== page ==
# Abstract Nonsense

## Cayley’s Theorem

Point of post: In this post we give a brief discussion of the permutation group on an arbitrary set and prove Cayley’s theorem. We will then show it’s use by proving a fact about complex characters (something that will come up much when we talk about representation theory, soon enough
!)

Motivation

Group theory arose from studying permutation groups (the set of all bijections on a set with function composition as the binary operation). Cayley’s theorem will tell us that this wasn’t a bad start. Indeed, Cayley’s theorem will show that every group is isomorphic to a subgroup of the permutation group on the underlying set. This, in a nutshell, is huge. This is one of the most powerful properties of groups. This will become clear when we apply Cayley’s theorem to the basic theory of complex characters.

Permutation Group

I have already defined this elsewhere, but for didactic purposes I think it is well-suited to repeat this.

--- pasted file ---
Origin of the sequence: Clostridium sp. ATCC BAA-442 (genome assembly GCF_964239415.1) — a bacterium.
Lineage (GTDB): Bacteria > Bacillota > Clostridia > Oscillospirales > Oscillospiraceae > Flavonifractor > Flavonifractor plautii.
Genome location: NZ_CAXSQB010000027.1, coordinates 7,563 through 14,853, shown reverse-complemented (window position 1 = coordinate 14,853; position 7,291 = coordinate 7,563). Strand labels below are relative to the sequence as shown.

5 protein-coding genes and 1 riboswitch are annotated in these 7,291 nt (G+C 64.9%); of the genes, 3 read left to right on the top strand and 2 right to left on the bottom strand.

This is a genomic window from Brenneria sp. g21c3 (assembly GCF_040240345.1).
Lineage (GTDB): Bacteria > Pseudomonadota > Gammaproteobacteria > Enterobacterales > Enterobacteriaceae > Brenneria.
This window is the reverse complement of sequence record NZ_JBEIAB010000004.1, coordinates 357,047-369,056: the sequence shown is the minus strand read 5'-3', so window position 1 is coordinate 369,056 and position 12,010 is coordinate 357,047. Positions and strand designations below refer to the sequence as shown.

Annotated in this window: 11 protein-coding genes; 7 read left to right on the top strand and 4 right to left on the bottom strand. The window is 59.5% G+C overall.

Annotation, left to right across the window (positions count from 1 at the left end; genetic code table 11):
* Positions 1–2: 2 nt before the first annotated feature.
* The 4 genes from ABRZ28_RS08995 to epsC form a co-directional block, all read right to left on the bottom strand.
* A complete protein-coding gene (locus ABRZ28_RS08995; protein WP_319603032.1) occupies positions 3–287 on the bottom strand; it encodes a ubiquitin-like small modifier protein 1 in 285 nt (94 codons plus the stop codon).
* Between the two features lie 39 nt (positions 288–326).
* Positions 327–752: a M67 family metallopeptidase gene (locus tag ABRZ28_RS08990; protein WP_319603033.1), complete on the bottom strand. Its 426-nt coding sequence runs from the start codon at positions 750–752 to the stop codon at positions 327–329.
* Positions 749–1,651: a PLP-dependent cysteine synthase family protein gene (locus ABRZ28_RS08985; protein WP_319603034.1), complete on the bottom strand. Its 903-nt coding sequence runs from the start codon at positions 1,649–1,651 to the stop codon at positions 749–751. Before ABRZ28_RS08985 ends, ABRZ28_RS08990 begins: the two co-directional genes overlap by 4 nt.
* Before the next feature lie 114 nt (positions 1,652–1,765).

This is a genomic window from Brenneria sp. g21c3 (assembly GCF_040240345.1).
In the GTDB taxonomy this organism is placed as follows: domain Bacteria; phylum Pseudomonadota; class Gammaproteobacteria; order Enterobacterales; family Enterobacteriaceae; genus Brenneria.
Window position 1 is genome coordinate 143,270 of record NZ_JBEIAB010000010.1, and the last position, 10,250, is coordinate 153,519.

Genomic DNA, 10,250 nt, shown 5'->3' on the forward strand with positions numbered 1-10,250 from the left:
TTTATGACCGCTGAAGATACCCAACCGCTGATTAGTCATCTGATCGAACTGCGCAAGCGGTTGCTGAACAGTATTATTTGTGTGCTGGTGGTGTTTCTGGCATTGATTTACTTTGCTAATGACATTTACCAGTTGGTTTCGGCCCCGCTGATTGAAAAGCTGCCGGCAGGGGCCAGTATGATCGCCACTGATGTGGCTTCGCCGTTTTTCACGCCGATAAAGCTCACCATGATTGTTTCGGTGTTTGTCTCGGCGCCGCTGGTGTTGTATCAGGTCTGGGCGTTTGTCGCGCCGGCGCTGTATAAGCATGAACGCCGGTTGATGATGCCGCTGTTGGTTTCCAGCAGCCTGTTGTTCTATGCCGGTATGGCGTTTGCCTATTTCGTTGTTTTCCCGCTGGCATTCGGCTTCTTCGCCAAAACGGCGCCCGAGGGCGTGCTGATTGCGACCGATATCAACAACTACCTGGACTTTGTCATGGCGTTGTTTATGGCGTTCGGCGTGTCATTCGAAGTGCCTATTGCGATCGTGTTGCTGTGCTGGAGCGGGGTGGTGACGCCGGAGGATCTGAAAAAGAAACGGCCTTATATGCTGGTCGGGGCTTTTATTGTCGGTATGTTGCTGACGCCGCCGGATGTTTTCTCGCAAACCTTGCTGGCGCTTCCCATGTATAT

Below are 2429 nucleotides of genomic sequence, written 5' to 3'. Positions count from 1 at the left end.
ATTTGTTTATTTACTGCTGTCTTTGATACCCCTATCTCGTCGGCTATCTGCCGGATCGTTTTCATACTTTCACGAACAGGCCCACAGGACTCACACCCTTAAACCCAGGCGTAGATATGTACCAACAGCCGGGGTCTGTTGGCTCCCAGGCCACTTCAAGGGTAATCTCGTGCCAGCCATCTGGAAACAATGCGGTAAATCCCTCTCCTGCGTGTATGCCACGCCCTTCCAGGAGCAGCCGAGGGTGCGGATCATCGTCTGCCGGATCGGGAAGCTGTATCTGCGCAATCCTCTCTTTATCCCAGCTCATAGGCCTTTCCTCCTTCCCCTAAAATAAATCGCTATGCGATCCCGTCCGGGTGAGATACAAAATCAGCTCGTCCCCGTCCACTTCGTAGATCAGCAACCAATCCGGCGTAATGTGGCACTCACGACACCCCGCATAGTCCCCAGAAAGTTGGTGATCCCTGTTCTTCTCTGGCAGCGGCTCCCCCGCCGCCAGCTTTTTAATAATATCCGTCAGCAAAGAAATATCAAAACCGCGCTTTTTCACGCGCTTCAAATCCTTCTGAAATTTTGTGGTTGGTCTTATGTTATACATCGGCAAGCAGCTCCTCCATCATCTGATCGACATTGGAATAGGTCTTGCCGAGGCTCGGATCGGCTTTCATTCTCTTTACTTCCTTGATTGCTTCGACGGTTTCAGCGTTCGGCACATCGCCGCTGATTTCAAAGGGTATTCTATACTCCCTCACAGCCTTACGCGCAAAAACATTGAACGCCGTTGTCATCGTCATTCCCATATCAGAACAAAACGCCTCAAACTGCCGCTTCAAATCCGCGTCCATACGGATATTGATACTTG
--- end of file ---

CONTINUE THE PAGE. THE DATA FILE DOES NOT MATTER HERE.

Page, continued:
Let $\Omega$ be a set, and define the permutation group on $\Omega$, denoted $S_{\Omega}$ or $\text{Perm}(\Omega)$, to be the set

$S_{\Omega}=\left\{\pi:\Omega\to\Omega\mid\pi\text{ is a bijection}\right\}$

with function composition. It’s easy to check that $S_{\Omega}$ is, in fact, a group. This leads us to Cayley’s theorem

Theorem(Cayley): Let $G$ be a group and for every $g_0\in G$ define the map $\theta_{g_0}:G\to G:g\mapsto g_0g$. Then,

\displaystyle \begin{aligned}&\mathbf{(1)}\quad \theta_{g_0}\in S_G\\ &\mathbf{(2)}\quad \Theta:G\to S_G:g\mapsto\theta_g\textit{ is an embedding}\end{aligned}

Proof: